Malachy McCourt and Mike Veve.
Maureen Hossbacher hosted another wonderful evening of literature and music at this fine establishment, The Ellington on West 105th Street (serving one of the best pints of Guinness in town).
The evening began with author and creative writing professor John McCaffrey returning to the Salon to present his latest short story book, “Automatically Hip.” John read two humorous and thought provoking articles: “The Benefits of Having an Imaginary Friend” and “Untuckit-35”. According to John, the selections represent well the general theme of the book that it is better to greet struggles with a smile and fortune with a frown. here is a link to a recent interview with John that details more about his writing journey and where you can buy Automatically Hip and more of his books.
Jenifer Margaret Kelly is a playwright, poet, and New York public high school teacher who lives in Manhattan. She read two short poems, one a humorous reflection on the polar extreme of being ‘too polite’ and the other a more introspective reflection on life in the city away from the stars we saw long ago. before the buildings we live in scratch the sky. It ended with a dramatic monologue from the perspective of a woman trying to defend her right to have an abortion and her plea for help when in fact those who oppose her right do nothing. to help her as she faces the disastrous consequences alone. let this simple right be stolen from him. Jenifer’s short play will be featured in the next playwright/actor panel PAGES on August 2 and will host reading and participation by Irish American writers and artists at the New York City Poetry Festival on Governors Island the weekend of September 10-11. .
Mike Veve made his reading debut at the Salon, sharing a poem he wrote about the pandemic in New York called “Bird Song or Siren.” The poem was dedicated to five of Mike’s students, whose parents were frontline workers at the height of the pandemic, and to Mike Herron and Kimarlee Nguyen, two friends he lost to Covid-19. A poet and fiction writer, Mike is entering his 21st year as a New York public school teacher, 20 of which he spent at MS 243, The Center School on the Upper West Side. Mike was shortlisted to receive a Blackboard Award for Excellence in Education in 2018. His work has appeared in The Massachusetts Review, A Gathering of the Tribes, the poetry anthology El Coro: A Chorus of Latino and Latina Poetry, the crime anthology “Down to the River,” and Ben Arthur’s “SongWriter” podcast, available anywhere you download podcasts. He is currently working on a collection of short stories and poetry.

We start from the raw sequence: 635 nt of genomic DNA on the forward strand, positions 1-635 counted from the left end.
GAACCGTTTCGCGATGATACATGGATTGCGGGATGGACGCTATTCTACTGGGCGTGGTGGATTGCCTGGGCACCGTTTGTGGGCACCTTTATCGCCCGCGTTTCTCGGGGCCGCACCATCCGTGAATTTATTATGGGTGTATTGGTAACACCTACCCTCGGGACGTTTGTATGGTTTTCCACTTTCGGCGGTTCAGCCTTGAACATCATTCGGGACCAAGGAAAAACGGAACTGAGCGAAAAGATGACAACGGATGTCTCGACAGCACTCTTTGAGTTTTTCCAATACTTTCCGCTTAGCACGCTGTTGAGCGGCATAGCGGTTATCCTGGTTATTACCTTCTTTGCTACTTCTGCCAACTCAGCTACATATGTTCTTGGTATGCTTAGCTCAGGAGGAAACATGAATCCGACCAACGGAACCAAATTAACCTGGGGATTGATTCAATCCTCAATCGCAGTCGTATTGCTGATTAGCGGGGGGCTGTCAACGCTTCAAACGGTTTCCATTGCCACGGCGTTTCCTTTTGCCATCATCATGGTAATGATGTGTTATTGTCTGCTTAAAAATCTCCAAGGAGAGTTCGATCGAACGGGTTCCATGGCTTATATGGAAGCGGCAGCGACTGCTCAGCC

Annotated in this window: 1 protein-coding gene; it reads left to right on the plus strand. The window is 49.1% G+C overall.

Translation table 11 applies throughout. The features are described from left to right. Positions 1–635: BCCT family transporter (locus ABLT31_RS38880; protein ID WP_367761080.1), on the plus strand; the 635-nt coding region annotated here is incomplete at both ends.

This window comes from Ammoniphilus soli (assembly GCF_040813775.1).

Jack DiMonte is a wonderful actor and singer well versed in New York’s vibrant jazz and cabaret scene. At the special request of our host Maureen, Jack performed ‘When the World Was Young’, a French summer ballad from the 1940s with English lyrics provided by the great American lyricist Johnny Mercer.
Brendan Costello Jr., vice president of the IAW&A, performed a few songs, accompanying himself on acoustic guitar. It started with “Brother Can You Spare a Dime”, written by Yip Harburg, who was also the lyricist for “Somewhere Over the Rainbow” and other songs from “The Wizard of Oz” and “Finian’s Rainbow”. Brendan pointed out that, like John McCaffrey and himself, Harburg was a CCNY graduate. Moving from financial news to weather, Brendan offered his rendition of The Kinks’ “Sunny Afternoon.”
Journalist and author Jill Caryl Weiner read her ongoing short story, “Late Spring,” which follows a young American woman whose simple quest to clear her head among the beautiful landscapes around the Mediterranean turns into a fight for her life against powerful and uninvited waters. guests. Jill’s two best-selling baby memory books, When we became three and When we became four (available on Amazon and Barnes & Noble), chronicle the happy chaos of pregnancy and parenthood while letting new parents create memory books that will keep them laughing and reminiscing for years to come. Visit his site here.
The evening wouldn’t be complete without a few words and a song from Malachy McCourt, a man who doesn’t need a mic. Malachy’s handprints were recently added to “The Sidewalk of Stars” + at the historic 80 Theater on St. Marks Place. With an excellent voice and a good mood, he led the Salon in some lively choruses of “The Holy Ground”.
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